By David A. Rosenberg
Two chairs, a table, a candle, a record player, a guitar -- and three walls filled with photographs surrounding a platform. That’s the bare setting for Dael Orlandersmith’s searching, eventually tiresome solo show, Forever. Of the photos, only one stands out, however. This is Beula Camradora Smith, the author/performer’s abusive, drunken, artistic, destructive yet inspiring mother. After the final curtain, some from the audience walk about to see the other pictures, as if examining paintings in a museum. For the rest of us, these photos remain a mystery.
A one-person show is often more than a memoir; it’s also a release, a getting rid of demons, getting the past off one’s chest. By its nature, it’s self-aggrandizing, lacking other actors to flesh out conflict.
And so it is here where, after a slow beginning, Forever springs to life at its moments of struggle: a harrowing rape scene, an encounter with her mother’s corpse, a mysterious meeting with a transformative girl. Then the feelings gush out, that death is a release, that new-found freedom allows the mourner to experience an unburdened life at last.
Orlandersmith begins and ends her soul-bearing evening with a visit to Paris’ Pere Lachaise cemetery, naming some of the famous persons buried in that storied place: Piaf, Rimbaud, Wilde, Chopin and, most tellingly, Jim Morrrison of the Doors.
For it is from Beula and Morrison that the author learns to appreciate both art and herself. “I knew there was something beyond this broken-down house and being here with her -- my mother.” Something, that is, beyond the desultory Harlem life Orlandersmith lived and from which she finally escapes into an East Village world of music and drama peopled by a melting pot of artists. The author, who is African-American, finds some of her deepest wells of satisfaction in whites such as Morrison and Eugene O’Neill, as well as blacks like James Baldwin and Richard Wright -- proving that art should know no boundaries.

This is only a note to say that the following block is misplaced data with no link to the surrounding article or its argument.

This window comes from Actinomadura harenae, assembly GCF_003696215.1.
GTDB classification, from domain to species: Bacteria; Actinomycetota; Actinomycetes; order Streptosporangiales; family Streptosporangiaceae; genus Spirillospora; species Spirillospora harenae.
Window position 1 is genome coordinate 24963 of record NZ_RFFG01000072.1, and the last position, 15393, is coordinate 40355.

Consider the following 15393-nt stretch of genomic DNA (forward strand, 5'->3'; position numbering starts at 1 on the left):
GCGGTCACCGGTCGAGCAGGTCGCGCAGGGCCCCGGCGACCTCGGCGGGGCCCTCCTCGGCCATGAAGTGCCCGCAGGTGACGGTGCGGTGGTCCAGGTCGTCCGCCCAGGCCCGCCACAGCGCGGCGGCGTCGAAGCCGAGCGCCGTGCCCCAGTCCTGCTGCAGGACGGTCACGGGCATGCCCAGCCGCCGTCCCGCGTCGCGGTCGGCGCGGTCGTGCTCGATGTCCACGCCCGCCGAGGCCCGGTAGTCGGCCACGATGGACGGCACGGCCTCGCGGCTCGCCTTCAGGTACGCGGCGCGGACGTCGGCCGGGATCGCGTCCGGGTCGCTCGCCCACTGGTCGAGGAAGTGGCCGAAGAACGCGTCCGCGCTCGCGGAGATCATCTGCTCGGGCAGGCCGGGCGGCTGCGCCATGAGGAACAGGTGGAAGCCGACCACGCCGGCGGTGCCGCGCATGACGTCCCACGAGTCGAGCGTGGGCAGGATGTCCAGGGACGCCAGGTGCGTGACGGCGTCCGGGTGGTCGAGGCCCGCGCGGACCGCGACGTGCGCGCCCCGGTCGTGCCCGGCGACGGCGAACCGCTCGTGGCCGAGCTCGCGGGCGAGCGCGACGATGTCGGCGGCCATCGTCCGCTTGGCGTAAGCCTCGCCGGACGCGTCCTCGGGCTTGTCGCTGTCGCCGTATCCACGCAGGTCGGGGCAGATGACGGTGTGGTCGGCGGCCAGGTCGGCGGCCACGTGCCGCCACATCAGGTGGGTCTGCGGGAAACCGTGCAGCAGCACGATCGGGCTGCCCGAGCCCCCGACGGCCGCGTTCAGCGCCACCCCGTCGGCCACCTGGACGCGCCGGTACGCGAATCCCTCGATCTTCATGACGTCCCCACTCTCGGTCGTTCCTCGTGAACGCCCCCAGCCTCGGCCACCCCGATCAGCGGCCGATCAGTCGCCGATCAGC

All roads lead to the painful relationship with her mother, the stern woman who loved books, “unconsciously introduced me to art,” was a professional dancer, could recite Paul Lawrence Dunbar (“What dreams we have/And how they fly”) and longed to see Paris. But Beula’s mood swings became too much to bear: after beatings, daughter was forced to hold and comfort crying, guilt-ridden mother.
Orlandersmith’s language is lyrical, even when she’s most bereft, which is most of the time. “Poetry dangled on your lips,” she says about her mother, “but then there was me who scarred you unintentionally,” just by being born.
Neel Keller’s flowing direction draws an unadorned, unremitting performance from Orlandersmith but can’t move the piece off its pedestal. Still, on her search, Orlandersmith (author of the terrific Yellowman), by giving us so much of herself, exorcises ghosts and points the way to solace. “I wonder if we, any of us, ever get it right,” she asks, as family and art fuse to be with her forever.